The amount of paid leave employees already received in 2022 before the SPSL law took effect might qualify as an offset that wholly or partially satisfies an employer’s 2022 SPSL obligations. If an employer paid an employee another benefit for leave taken on or after January 1, 2022 that paid the employee for the SPSL’s covered reasons and compensates the employee in an amount equal to or greater then what is required by the SPSL, an employer may be able to count those hours toward the number of SPSL hours it must provide an employee under the new law.

The amount paid must be a supplemental benefit and in addition to other leave benefits the employer is required to provide either pursuant to law (like sick leave under California Healthy Workplaces, Healthy Families Act) or the employers own policies (like vacation, PTO or sick leave).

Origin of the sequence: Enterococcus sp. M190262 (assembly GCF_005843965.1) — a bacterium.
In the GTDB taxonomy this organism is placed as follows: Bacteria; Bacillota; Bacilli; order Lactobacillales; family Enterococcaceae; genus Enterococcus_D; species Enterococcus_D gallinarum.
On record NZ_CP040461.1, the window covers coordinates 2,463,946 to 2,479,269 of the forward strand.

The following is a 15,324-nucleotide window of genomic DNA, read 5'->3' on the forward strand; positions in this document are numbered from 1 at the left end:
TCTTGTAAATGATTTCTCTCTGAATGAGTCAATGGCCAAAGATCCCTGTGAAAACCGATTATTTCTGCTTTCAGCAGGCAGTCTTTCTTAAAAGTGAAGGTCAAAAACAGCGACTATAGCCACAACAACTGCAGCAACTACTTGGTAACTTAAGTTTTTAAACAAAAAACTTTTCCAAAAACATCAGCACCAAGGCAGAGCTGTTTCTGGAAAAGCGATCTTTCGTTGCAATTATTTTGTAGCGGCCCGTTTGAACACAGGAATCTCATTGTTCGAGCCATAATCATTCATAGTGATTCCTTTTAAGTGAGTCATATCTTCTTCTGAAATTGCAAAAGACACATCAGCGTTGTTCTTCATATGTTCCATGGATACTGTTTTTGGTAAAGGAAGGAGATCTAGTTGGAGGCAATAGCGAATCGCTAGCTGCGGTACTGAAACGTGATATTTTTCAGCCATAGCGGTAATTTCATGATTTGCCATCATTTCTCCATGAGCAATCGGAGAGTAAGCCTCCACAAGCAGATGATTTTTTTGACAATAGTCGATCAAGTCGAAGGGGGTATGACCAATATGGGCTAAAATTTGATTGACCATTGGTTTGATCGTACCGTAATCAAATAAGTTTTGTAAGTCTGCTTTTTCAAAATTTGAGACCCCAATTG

In addition, if the employee used other benefits, for example, sick leave under the Healthy Workplaces, Healthy Families Act in 2022, but before the effective date of the new SPSL, the employee can request a credit or offset so that the employer applies the SPSL benefit and credits the employee back the other leave used.

Notice Requirement

The employer shall provide an employee with written notice that sets forth the amount of COVID-19 supplemental paid sick leave that the employee has used through the pay period in which it was due to be paid on either the employee’s itemized wage statement or in a separate writing provided on the designated pay date with the employee’s payment of wages.

The employer shall list zero hours used if a worker has not used any COVID-19 supplemental paid sick leave.

Employers are required to post a notice to be developed by the Labor Commissioner about the SPSL benefit. If an employer’s covered employees do not frequent a workplace, the employer may satisfy this requirement by disseminating the notice through electronic means, such as e-mail.